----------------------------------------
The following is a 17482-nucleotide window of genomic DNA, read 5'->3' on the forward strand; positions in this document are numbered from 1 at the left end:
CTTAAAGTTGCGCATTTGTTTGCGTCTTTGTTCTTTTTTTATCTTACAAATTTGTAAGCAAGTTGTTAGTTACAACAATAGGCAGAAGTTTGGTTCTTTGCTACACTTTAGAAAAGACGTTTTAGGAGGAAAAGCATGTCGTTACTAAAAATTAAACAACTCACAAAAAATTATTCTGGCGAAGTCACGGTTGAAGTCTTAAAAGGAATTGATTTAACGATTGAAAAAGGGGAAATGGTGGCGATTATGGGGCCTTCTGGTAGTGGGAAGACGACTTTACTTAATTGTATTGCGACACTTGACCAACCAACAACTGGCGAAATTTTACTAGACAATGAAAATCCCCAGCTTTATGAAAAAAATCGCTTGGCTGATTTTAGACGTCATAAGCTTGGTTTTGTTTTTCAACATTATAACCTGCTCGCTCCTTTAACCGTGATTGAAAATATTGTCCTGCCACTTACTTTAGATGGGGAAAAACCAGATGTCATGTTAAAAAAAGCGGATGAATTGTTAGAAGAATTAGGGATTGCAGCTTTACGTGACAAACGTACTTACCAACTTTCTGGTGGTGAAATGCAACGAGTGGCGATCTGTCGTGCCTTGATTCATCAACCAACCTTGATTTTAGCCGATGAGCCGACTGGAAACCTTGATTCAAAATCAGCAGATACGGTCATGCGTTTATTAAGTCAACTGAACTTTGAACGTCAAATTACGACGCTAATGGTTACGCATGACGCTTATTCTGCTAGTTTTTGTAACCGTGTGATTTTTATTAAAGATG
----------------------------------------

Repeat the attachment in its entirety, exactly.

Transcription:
The following is a 17482-nucleotide window of genomic DNA, read 5'->3' on the forward strand; positions in this document are numbered from 1 at the left end:
CTTAAAGTTGCGCATTTGTTTGCGTCTTTGTTCTTTTTTTATCTTACAAATTTGTAAGCAAGTTGTTAGTTACAACAATAGGCAGAAGTTTGGTTCTTTGCTACACTTTAGAAAAGACGTTTTAGGAGGAAAAGCATGTCGTTACTAAAAATTAAACAACTCACAAAAAATTATTCTGGCGAAGTCACGGTTGAAGTCTTAAAAGGAATTGATTTAACGATTGAAAAAGGGGAAATGGTGGCGATTATGGGGCCTTCTGGTAGTGGGAAGACGACTTTACTTAATTGTATTGCGACACTTGACCAACCAACAACTGGCGAAATTTTACTAGACAATGAAAATCCCCAGCTTTATGAAAAAAATCGCTTGGCTGATTTTAGACGTCATAAGCTTGGTTTTGTTTTTCAACATTATAACCTGCTCGCTCCTTTAACCGTGATTGAAAATATTGTCCTGCCACTTACTTTAGATGGGGAAAAACCAGATGTCATGTTAAAAAAAGCGGATGAATTGTTAGAAGAATTAGGGATTGCAGCTTTACGTGACAAACGTACTTACCAACTTTCTGGTGGTGAAATGCAACGAGTGGCGATCTGTCGTGCCTTGATTCATCAACCAACCTTGATTTTAGCCGATGAGCCGACTGGAAACCTTGATTCAAAATCAGCAGATACGGTCATGCGTTTATTAAGTCAACTGAACTTTGAACGTCAAATTACGACGCTAATGGTTACGCATGACGCTTATTCTGCTAGTTTTTGTAACCGTGTGATTTTTATTAAAGATG